After the end of the Persian Wars, the Athenian-led Delian League and the Spartan-led Peloponnesian League often came into conflict, without declaring war outright. Sparta had been opposed to Athens rebuilding its walls, which had been destroyed by the Persians, and were opposed to Athens' plans to built the "Long Walls" to its port of Piraeus. Athens also suspected Sparta of secretly negotiating with factions in the city to undermine the democratic government. In 460 BC, another dispute arose with Corinth, an ally of Sparta. Corinth did not want Megara to built long walls to its port either, and Athens intervened in a separate border dispute.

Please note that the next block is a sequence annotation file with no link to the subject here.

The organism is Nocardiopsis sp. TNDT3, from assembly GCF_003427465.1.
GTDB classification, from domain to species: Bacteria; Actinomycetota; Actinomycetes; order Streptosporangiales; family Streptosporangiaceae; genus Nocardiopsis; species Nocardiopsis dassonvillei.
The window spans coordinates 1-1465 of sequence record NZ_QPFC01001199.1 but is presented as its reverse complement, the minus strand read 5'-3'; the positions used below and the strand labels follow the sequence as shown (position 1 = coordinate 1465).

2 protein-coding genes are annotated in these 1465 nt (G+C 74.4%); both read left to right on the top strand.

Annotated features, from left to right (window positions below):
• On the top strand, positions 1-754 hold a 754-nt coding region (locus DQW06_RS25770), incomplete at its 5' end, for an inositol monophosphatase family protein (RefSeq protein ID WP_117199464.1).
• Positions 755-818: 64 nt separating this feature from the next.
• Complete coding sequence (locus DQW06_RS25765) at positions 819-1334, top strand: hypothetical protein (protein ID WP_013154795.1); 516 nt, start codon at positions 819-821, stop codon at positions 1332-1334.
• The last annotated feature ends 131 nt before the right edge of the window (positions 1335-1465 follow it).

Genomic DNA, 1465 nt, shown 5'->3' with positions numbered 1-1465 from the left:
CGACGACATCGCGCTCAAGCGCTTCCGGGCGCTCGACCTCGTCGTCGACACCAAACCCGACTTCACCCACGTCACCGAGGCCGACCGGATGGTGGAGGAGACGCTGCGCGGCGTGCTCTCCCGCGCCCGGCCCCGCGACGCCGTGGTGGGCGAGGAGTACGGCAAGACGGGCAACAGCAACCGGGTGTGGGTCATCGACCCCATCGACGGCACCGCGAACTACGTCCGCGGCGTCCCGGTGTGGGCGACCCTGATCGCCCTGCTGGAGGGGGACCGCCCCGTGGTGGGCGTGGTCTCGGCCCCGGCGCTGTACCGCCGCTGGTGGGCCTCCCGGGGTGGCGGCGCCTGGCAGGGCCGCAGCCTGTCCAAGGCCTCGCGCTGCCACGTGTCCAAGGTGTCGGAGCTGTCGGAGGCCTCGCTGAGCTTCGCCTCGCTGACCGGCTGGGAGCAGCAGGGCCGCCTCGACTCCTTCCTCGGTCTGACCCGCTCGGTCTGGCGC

In 457, Nicodemes of Sparta, regent for the underaged king Pleistoanax, marched an army of 11 500 hoplites into Boeotia to help Thebes put down a rebellion by Phocis. Athens took advantage of this to block the routes back to the Peloponnese, and Sparta decided to remain in Boeotia and await the Athenian attack. The Athenians and their allies, under the command of Myronides, had 14 000 men, and met the Spartans at Tanagra. Although the Spartans won the battle, they lost many men and were unable to follow up on their victory; their route home, however, was now open.
Two months later, the Athenians regrouped and defeated Thebes at the Battle of Oenophyta and took control of Boeotia.